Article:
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Private fostering

Private fostering is the term used to describe an arrangement made privately (that is without the involvement of a local authority) between a child's parents and a carer of their choice.

If a child aged under 16 years (or under 18 years if they are disabled) stays with people who are not related to them for 28 days or more, this is known as a private fostering arrangement and special rules apply.

A child is considered to be in private foster care if they are in the full-time care of someone who is not directly related, nor is a legal guardian, for a total of 28 days or longer.

The period of 28 days does not have to be continuous. If, for example, a child regularly stays with a school friend's family and this arrangement adds up to 28 days or longer, after which he or she returns home to the full-time care of their parents, then this would not be a private fostering arrangement. However, if a child is cared for by a non-relative or legal guardian but returns to the parent at weekends, then this is a private fostering arrangement.

Privately fostered children and young people may:

  • have parents living or working abroad
  • be sent to the UK to study at state or language schools
  • live with another family because they have problems at home
  • be estranged from their own family
  • be at independent schools and not returning home during school holidays

Children who are on weekend or holiday visits do not count as being privately fostered.

If you are unsure if your situation is private fostering tel: 0800 083 77 44 or email to discuss it.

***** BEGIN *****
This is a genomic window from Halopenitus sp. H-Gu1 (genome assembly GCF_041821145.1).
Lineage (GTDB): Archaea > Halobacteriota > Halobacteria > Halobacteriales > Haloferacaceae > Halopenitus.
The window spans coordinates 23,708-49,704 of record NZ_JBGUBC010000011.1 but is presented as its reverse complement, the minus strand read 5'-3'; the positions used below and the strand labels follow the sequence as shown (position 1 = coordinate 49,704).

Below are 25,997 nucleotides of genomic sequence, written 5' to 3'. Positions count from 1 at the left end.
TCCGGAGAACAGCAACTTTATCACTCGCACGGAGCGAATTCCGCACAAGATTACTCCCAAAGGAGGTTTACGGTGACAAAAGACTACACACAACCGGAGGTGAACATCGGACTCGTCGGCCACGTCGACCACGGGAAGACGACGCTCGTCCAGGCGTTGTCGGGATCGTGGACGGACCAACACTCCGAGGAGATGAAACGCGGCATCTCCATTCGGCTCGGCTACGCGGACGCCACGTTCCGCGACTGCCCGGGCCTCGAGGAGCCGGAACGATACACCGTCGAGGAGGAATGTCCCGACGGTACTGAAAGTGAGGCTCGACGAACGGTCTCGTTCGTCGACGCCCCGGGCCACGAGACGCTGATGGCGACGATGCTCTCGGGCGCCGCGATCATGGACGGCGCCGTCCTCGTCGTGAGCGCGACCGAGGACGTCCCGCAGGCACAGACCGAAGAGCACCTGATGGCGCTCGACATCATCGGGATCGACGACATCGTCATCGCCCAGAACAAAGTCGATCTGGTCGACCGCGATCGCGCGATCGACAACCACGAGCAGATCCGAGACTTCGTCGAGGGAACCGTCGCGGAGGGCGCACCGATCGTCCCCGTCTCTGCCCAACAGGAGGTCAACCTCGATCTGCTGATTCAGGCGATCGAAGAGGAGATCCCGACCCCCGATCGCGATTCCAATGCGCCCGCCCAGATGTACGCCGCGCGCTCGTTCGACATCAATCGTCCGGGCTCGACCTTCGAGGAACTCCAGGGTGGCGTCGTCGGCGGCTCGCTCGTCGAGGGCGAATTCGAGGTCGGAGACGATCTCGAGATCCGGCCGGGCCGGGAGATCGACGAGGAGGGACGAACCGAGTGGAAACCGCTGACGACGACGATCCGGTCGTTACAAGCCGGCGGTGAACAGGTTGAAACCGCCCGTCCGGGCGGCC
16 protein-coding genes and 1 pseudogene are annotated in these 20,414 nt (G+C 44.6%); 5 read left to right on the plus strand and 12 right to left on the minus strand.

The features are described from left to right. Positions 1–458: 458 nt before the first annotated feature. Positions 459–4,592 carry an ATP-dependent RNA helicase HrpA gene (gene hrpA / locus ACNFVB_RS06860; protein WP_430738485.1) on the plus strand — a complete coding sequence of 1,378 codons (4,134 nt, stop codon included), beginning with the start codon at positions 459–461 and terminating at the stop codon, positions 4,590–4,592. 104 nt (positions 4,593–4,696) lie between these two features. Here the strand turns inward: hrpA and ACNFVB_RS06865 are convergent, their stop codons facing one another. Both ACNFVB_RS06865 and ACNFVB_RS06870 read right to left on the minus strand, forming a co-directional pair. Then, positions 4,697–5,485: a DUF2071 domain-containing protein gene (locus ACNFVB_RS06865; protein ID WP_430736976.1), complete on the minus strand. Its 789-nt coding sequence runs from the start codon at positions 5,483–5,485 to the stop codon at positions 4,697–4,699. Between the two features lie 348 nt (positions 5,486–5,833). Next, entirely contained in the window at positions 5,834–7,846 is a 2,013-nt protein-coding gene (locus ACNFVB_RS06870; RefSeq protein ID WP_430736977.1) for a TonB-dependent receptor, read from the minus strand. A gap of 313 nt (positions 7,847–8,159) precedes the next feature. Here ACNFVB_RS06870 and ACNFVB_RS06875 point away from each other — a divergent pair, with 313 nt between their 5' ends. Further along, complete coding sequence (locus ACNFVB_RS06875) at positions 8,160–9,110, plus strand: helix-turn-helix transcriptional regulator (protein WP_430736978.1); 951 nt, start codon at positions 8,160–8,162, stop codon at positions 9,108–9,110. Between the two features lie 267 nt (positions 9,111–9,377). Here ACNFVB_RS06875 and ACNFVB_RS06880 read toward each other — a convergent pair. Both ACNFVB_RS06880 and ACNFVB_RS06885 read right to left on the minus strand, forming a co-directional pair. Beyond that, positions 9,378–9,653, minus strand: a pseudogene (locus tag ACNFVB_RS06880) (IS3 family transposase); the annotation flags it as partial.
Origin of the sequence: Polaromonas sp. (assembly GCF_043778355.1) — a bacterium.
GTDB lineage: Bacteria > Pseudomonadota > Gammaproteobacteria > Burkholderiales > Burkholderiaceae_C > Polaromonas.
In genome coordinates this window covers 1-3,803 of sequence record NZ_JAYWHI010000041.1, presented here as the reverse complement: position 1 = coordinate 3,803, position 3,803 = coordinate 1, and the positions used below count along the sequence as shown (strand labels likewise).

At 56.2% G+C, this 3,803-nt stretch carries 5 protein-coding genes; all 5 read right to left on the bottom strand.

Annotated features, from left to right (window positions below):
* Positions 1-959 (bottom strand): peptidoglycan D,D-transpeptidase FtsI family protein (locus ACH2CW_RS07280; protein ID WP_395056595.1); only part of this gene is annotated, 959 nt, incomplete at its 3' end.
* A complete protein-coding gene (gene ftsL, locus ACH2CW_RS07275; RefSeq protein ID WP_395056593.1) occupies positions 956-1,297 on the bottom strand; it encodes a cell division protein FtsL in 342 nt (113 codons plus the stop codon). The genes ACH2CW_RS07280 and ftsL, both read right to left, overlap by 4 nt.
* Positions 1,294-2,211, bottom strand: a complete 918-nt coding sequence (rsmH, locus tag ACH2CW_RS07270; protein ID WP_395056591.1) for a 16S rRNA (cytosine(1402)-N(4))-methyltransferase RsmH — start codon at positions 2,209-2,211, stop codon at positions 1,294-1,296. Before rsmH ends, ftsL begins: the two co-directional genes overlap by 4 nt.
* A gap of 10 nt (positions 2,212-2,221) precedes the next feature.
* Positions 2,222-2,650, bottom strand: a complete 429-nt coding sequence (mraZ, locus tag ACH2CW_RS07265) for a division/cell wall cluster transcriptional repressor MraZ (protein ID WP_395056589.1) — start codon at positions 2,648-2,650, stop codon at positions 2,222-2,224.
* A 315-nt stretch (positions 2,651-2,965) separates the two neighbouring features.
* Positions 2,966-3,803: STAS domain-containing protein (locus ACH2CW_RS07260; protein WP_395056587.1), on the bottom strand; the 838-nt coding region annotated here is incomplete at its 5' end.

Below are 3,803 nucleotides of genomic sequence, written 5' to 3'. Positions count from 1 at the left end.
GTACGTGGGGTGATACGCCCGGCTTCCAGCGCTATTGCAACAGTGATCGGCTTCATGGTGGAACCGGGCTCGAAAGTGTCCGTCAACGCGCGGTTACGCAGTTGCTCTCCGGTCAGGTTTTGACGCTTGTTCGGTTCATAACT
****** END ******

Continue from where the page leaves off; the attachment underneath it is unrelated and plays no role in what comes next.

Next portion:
Private fostering and childminding

Private fostering is different from child minding in that the child in foster care lives with the carer. Childminders can only offer daily care and occasional overnight stays.

Private fostering arrangements are used by some parents to meet the needs of their children. Such agreements are acceptable providing specific guidelines are followed for the protection of the child, the parents and the carers.

Some teenagers may choose to live with another family who agrees to care for them. The same rules apply.

Notifying the local authority

There are a variety of reasons why a parent may be unable to care for their own child on a short or long-term basis and a private fostering arrangement can be a positive response from friends and the local community to a family in need of support.

However, any child separated from their parents is potentially vulnerable and the local authority has a responsibility to make sure the alternative care they receive is suitable.

By law, the local authority must be told about all private fostering situations. The child's parents, private foster carers and anyone else involved in the arrangement are legally required to inform the council immediately. Professionals, such as teachers, doctors or religious leaders, who are made aware of a privately fostered child, should also inform the council immediately. Many people don't know that they must do this, which means the necessary arrangements to ensure the child or young person is safe are not being made.

People involved in private fostering must contact the local authority in the following timescales:

  • if the child is not yet living with private foster carers – 6 weeks beforehand
  • if the child moves in with private foster carers in less than 6 weeks – immediately
  • if the child is already living with private foster carers – immediately

Once informed, we will work in partnership with the child, parents and private foster carer to make sure that the best possible arrangements are in place for the child. This includes:

  • visiting the child and private foster carer
  • helping to make sure that the child's racial, cultural, linguistic and religious needs are met
  • offering advice and support to the child, their parents and private foster carer